This is a question that was posed to us. It is being published in ‘It’s Up to You’, the monthly publication of The Kobrin Agency Inc.”
July 24, 2003
Ron, I walked into my bank yesterday and noticed that a 12month CD would give me 1.44%! The five-year CD wasn’t much better at 3.00%.
What is happening- are the days over when a person could get a guaranteed investment and also make some money? What are risk-adverse investors supposed to do?
What is a risk adverse investor supposed to do in this interest rate environment? As you said, typical one-year CDs are currently yielding 1.45% and five-year CDs are yielding around 3.20%. There was a time in the 70’s when CD’s and Treasury Bonds were yielding double-digit interest rates. Rates on quality bonds have fallen over the years. Holding these bonds has been a bonus for fixed-income investors over the last three years or so. Investors who held these bonds received much higher interest rates than are available today. If they looked at the value of the bond, they would see that the current value of that bond has increased substantially, assuming the term has some time left in it, from their original cost. Certificates of Deposit (CD’s) and US Treasury Bonds have been historically thought of as “guaranteed investments.” In theory, they generally are categorized as “very safe and extremely secure” investments. Keep in mind that not all fixed- income investments are known as high quality. Generally these lesser quality bonds carry greater yields, which of course are accompanied by greater risk.
Investors in fixed income have several risks attached to their investment. One of the risks is the quality of the investment and its risk of principal default. CD’s (backed by FDIC), US Treasuries and other US Government obligations have basically no principal risk. This assumes the continued solvency of the US government and the US financial system. Of course, a fixed-income investor needs to understand the use of FDIC safe harbors. Without knowledge of these safe harbors, one could have theoretical and real principal default risk in a CD. Corporate bonds are made up of high quality and low quality bonds. One must be cognizant of the risk of default in a specific bond. I often check the ratings of bonds. If you have questions on a specific bond rating you can visit this link http://www.nasdbondinfo.com/asp/bond_search.asp or call or email me, and I will try to answer your specific question.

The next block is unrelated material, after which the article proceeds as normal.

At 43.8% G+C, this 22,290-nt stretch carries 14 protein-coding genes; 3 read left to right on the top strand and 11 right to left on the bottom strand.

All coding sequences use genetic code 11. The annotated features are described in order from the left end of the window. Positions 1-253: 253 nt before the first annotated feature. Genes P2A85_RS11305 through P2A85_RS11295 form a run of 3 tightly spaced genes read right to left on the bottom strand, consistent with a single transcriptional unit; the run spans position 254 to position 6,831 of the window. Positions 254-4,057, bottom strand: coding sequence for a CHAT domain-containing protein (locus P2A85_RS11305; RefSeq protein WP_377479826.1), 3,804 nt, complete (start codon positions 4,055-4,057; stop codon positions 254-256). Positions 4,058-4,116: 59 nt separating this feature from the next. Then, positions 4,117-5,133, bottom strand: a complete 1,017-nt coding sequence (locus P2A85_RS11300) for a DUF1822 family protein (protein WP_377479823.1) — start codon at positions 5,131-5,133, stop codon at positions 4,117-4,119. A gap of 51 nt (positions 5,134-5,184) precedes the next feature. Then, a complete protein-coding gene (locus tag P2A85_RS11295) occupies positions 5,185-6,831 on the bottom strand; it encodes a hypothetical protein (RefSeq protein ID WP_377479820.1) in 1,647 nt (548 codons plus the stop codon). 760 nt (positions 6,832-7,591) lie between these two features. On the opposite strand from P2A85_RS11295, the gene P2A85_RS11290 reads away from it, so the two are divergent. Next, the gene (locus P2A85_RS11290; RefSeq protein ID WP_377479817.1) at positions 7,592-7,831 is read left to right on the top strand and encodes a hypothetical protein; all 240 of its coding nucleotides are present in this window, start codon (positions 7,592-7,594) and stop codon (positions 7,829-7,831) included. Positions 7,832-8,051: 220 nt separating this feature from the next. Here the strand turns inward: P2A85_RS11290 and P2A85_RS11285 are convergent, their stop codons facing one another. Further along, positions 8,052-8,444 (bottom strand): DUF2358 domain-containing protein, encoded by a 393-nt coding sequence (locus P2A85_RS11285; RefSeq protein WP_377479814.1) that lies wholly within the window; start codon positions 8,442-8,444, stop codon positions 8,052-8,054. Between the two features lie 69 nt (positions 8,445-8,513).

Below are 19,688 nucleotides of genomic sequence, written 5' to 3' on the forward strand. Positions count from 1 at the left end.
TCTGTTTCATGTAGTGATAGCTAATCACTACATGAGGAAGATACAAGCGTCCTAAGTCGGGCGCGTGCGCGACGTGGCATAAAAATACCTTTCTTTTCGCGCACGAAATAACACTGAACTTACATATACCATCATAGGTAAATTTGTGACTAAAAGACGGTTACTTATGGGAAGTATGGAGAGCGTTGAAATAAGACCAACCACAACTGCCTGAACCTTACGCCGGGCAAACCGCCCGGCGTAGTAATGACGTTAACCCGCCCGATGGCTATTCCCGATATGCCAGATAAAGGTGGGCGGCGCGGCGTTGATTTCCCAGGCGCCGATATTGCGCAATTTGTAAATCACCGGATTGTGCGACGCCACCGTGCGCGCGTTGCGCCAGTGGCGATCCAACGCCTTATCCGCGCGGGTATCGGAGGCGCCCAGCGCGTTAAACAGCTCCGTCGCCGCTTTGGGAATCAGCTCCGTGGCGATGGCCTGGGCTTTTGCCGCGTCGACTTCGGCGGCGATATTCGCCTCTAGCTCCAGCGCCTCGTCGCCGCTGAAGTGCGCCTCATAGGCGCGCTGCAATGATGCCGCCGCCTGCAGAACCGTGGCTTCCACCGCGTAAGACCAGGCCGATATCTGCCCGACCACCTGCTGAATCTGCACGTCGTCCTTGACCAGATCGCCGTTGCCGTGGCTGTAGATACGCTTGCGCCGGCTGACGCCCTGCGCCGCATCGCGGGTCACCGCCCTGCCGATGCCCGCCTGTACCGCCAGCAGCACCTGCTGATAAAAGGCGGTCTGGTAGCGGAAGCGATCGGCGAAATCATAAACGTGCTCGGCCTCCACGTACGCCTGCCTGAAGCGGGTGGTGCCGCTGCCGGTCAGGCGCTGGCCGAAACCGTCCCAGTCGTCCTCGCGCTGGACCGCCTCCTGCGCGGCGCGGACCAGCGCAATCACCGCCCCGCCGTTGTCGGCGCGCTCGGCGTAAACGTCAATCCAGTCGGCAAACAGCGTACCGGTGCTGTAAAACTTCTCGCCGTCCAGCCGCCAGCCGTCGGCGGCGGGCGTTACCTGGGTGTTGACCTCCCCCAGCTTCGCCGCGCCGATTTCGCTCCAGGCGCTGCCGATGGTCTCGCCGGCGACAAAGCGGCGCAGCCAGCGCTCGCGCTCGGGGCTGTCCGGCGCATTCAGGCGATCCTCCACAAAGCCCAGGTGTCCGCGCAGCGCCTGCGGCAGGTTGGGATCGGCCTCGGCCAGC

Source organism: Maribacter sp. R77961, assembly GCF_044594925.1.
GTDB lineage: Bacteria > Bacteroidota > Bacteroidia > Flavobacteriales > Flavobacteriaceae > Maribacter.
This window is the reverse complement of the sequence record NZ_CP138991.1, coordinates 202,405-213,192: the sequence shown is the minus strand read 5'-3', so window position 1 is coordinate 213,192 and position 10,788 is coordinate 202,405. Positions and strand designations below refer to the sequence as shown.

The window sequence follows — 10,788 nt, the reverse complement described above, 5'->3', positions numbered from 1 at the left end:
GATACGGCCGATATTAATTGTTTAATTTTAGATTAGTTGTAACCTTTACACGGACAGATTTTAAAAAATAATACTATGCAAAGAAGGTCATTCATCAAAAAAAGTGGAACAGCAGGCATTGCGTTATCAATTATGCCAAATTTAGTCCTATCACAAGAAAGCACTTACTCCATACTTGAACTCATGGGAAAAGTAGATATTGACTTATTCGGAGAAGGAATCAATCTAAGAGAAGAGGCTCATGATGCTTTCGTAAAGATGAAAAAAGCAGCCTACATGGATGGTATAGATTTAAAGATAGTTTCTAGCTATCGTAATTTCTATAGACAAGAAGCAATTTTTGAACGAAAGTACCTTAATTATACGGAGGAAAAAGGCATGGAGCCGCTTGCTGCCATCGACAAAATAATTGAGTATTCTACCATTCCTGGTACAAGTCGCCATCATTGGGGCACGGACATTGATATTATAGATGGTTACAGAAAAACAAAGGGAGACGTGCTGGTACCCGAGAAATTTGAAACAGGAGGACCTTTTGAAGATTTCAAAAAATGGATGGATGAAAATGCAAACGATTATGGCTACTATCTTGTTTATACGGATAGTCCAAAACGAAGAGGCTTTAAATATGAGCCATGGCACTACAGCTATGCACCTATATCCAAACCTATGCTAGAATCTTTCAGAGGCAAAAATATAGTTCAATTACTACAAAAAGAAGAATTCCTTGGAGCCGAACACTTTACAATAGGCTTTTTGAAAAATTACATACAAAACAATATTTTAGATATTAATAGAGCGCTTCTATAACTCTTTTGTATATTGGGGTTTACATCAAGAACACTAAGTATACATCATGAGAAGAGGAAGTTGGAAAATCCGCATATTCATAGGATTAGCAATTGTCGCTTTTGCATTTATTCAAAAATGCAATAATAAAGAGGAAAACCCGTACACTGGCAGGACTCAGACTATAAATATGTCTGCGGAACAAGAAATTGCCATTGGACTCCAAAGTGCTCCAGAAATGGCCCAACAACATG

Inflation is another risk to quality fixed income investing. Remember during the late 70’s, inflation was much higher than it is now. Hence, interest rates were higher, mortgage rates were much higher, and Money Markets were paying in the mid teens. The real return to the investor is the difference between interest rate and inflation rate. You can see in today’s environment that a guaranteed investment can yield only a slight difference between interest rate and inflation rate (interest rate less inflation rate).
Volatility of interest rates also has a definite effect on the value of fixed income. Many investors have difficulty understanding that the direction of interest rates has an inverse relationship to the current value of their fixed income investment. Here is an example. Assume that you bought a 10-year treasury a month ago and the yield was 3.20%. Hence if you invested $100,000 on June 15, 2003, the US Government has promised to give you back your $100,000 on June 15, 2013. The government will also pay you $3200 per year in interest. Now this gets interesting. Today the same 10-year bond yields 4.20%. Interestingly enough, the bond you paid $100,000 for 6 weeks ago, is probably now worth around $95,000. That is an unrealized loss of 5 % in merely six weeks. The reason for this is that you can now generate accumulated interest of $42,000 instead of $32,000 over the next 10 years; hence the value of the 3.20% bond has decreased in current value. How is that for safety? The inverse of that of course is also relevant as we witnessed an incredible bull market of quality fixed income portfolios over the last three years.
I think that an investor looking for pure safety needs to consult a competent investment advisor. An investor in safety needs to realize and understand the risks of fixed income investing. We try to dive into both the investors risk tolerance profile and also try to determine that the risk profile is also in sync with the investor’s needs. This is important in all types of investing and certainly in quality fixed income investing. We try to balance our quality fixed income investments. We often buy quality bonds outside of the US, along with heavy concentrations of US Government obligations. We try to understand interest rate environments, yet we acknowledge that we will never predict interest rate movements with any type of precision. Over the last two years we have balanced our safety minded portfolios with some theoretical inflation hedges and investments, which prospered during the weakness of the US dollar. Please keep in mind that those positions were mentioned as historical in nature, and are not necessarily our strategies in the current environment.
Please feel free to contact us for a free portfolio review. My name is Ronald R. Redfield. Our company’s name is Redfield, Blonsky & Co. Please look at our website at http://www.rbcpa.com, which has a wealth of accounting, finance, and investment information. Our phone number is 908-276-7226.